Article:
In Sunday's New York Times, Robert Pear reports that biotech industry lobbyists were especially successful in getting their spin mouthed by House Members during the health care reform debate. He notes:
Statements by more than a dozen lawmakers were ghostwritten, in whole or in part, by Washington lobbyists working for Genentech, one of the world's largest biotechnology companies. E-mail messages obtained by The New York Times show that the lobbyists drafted one statement for Democrats and another for Republicans. The lobbyists, employed by Genentech and by two Washington law firms, were remarkably successful in getting the statements printed in the Congressional Record under the names of different members of Congress.
Genentech is a biotechnology firm in the U.S. that is owned by the Swiss company, Roche, a global corporation that is a major part of the world pharmaceutical industry. According to the New York Times, "Genentech's political action committee and lobbyists for Roche and Genentech have made campaign contributions to many House members, including some who filed statements in the Congressional Record. And company employees have been among the hosts at fund-raisers for some of those lawmakers."
Yet, the company's head spinmeister and lobbyist, Evan L. Morris, asserted "There was no connection between the contributions and the statements." Yeah, right.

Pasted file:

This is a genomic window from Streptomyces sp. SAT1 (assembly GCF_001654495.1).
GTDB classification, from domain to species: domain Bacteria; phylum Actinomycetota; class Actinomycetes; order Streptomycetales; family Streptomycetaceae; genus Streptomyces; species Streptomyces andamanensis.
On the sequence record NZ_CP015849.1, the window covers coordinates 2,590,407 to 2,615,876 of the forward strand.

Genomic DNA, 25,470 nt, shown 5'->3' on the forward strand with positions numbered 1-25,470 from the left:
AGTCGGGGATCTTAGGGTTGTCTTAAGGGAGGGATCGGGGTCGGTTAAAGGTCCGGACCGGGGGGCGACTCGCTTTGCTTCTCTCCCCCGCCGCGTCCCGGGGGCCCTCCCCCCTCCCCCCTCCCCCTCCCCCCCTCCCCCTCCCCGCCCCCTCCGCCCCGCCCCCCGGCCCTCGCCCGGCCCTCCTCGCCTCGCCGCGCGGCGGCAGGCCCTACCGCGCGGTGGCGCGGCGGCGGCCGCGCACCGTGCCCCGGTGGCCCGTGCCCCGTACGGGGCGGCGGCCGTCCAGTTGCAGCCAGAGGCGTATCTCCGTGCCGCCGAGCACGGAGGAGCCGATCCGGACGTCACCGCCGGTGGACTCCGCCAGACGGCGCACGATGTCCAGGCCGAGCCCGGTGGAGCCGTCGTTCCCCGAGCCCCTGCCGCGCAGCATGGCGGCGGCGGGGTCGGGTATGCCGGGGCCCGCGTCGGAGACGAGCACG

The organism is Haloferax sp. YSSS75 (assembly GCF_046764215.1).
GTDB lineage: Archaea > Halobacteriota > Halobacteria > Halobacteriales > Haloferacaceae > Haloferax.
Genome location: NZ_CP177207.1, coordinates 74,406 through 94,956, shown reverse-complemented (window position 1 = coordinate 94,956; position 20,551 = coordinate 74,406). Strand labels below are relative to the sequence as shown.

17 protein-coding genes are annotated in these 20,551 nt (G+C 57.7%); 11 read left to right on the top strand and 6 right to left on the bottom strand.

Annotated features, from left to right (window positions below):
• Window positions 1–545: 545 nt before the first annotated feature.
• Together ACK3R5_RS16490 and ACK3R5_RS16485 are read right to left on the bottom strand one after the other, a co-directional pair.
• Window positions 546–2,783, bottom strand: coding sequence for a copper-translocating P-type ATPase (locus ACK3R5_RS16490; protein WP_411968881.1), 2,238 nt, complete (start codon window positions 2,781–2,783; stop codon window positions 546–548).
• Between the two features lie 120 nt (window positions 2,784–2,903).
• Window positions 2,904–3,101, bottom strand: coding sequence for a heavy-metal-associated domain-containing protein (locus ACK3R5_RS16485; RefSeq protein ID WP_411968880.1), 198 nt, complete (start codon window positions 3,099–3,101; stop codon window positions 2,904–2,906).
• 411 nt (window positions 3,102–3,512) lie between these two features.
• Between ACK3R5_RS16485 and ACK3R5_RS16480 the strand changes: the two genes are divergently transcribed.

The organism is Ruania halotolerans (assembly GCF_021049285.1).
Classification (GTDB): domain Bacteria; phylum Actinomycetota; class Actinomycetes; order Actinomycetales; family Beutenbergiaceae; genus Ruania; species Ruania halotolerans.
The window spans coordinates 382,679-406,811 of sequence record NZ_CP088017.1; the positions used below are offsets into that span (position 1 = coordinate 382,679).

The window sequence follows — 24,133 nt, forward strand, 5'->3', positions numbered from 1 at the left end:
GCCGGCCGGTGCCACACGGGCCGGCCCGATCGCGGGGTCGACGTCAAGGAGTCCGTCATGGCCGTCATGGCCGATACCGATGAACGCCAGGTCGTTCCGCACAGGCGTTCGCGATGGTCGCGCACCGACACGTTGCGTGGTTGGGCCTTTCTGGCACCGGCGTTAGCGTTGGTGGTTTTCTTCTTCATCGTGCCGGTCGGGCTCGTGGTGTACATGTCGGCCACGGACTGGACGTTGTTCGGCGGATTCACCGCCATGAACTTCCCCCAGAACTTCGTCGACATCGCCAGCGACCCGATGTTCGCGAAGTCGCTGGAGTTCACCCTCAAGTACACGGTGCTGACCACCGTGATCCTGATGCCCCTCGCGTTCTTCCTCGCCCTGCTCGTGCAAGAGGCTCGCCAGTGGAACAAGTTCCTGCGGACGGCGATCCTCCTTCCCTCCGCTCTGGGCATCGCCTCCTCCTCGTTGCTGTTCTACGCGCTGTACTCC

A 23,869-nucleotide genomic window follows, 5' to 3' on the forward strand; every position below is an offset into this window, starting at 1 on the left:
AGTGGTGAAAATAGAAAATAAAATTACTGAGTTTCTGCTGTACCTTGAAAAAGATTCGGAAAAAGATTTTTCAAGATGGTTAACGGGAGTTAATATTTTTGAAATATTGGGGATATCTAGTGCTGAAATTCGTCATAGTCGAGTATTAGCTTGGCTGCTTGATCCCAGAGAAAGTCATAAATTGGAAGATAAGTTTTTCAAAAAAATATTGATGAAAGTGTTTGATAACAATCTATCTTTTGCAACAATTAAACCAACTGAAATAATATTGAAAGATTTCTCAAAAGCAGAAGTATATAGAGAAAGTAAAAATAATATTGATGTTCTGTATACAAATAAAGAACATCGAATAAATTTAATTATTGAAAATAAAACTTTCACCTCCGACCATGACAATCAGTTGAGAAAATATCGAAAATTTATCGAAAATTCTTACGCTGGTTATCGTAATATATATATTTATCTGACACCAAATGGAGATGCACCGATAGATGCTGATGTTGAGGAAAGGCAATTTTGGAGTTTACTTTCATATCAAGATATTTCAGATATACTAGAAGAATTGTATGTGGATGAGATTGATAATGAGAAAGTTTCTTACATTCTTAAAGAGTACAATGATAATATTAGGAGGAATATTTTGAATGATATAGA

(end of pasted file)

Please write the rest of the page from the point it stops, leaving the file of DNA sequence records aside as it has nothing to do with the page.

According to my Lobby Disclosure Act (LDA) database search for "Genentech" filings through the third quarter of 2009, the company has spent over $3.7 million on lobbying in the past nine months, including over $2.1 million itself with the remainder spent by lobby shops like the American Continental Group and several law firms. Unfortunately, the LDA requirements are weak and do not require the disclosure of which Members received this very expensive attention from Big Pharma's lobbyists, including their smooth talking points. Genentech also has a Political Action Committee that took in almost $400,000 in donations in 2008, and then spread this money around to Republicans and Democrats in donations of $1000 to $5000 during the 2008 election cycle. But these amounts pale in comparison to the money spent on lobbyists chatting up policymakers -- Members of Congress and their staff.
Genentech has recently been in the news because it is the beneficiary of a change in Medicare policy that allows doctors to be reimbursed for the use of its more expensive drug to treat macular degeneration (blindness) at $2000 a pop, for Lucentis, compared with a similar drug it manufactures and makes available for $50 to $60 a shot, Avastin. U.S. Senator Herb Kohl has inquired about why the agency approved this change that will cost taxpayers so much more for a drug that is vastly more expensive, and which Genentech has refused to submit to independent study to determine if it is indeed better. The company's spokesperson, Megan Pace, stated, "[W]e had no involvement in that decision."
I guess it's just been a season of coincidence for Genentech.